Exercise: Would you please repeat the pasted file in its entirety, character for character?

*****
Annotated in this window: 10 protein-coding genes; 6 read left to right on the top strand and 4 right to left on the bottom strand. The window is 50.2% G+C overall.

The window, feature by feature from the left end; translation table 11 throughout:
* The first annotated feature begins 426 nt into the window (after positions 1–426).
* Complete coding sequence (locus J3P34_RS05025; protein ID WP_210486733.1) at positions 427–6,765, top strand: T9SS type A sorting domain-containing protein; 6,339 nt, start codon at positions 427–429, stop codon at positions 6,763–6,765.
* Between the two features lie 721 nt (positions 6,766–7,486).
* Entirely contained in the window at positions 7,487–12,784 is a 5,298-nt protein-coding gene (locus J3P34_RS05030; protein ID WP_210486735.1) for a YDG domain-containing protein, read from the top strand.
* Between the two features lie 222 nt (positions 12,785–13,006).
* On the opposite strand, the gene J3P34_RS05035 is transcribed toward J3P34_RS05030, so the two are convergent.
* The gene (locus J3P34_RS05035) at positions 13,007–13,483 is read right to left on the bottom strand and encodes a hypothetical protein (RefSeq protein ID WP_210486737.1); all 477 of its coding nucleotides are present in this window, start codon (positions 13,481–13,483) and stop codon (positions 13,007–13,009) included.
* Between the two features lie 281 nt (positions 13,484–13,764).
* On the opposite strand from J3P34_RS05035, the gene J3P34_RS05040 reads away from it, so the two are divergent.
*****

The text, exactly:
Annotated in this window: 10 protein-coding genes; 6 read left to right on the top strand and 4 right to left on the bottom strand. The window is 50.2% G+C overall.

The window, feature by feature from the left end; translation table 11 throughout:
* The first annotated feature begins 426 nt into the window (after positions 1–426).
* Complete coding sequence (locus J3P34_RS05025; protein ID WP_210486733.1) at positions 427–6,765, top strand: T9SS type A sorting domain-containing protein; 6,339 nt, start codon at positions 427–429, stop codon at positions 6,763–6,765.
* Between the two features lie 721 nt (positions 6,766–7,486).
* Entirely contained in the window at positions 7,487–12,784 is a 5,298-nt protein-coding gene (locus J3P34_RS05030; protein ID WP_210486735.1) for a YDG domain-containing protein, read from the top strand.
* Between the two features lie 222 nt (positions 12,785–13,006).
* On the opposite strand, the gene J3P34_RS05035 is transcribed toward J3P34_RS05030, so the two are convergent.
* The gene (locus J3P34_RS05035) at positions 13,007–13,483 is read right to left on the bottom strand and encodes a hypothetical protein (RefSeq protein ID WP_210486737.1); all 477 of its coding nucleotides are present in this window, start codon (positions 13,481–13,483) and stop codon (positions 13,007–13,009) included.
* Between the two features lie 281 nt (positions 13,484–13,764).
* On the opposite strand from J3P34_RS05035, the gene J3P34_RS05040 reads away from it, so the two are divergent.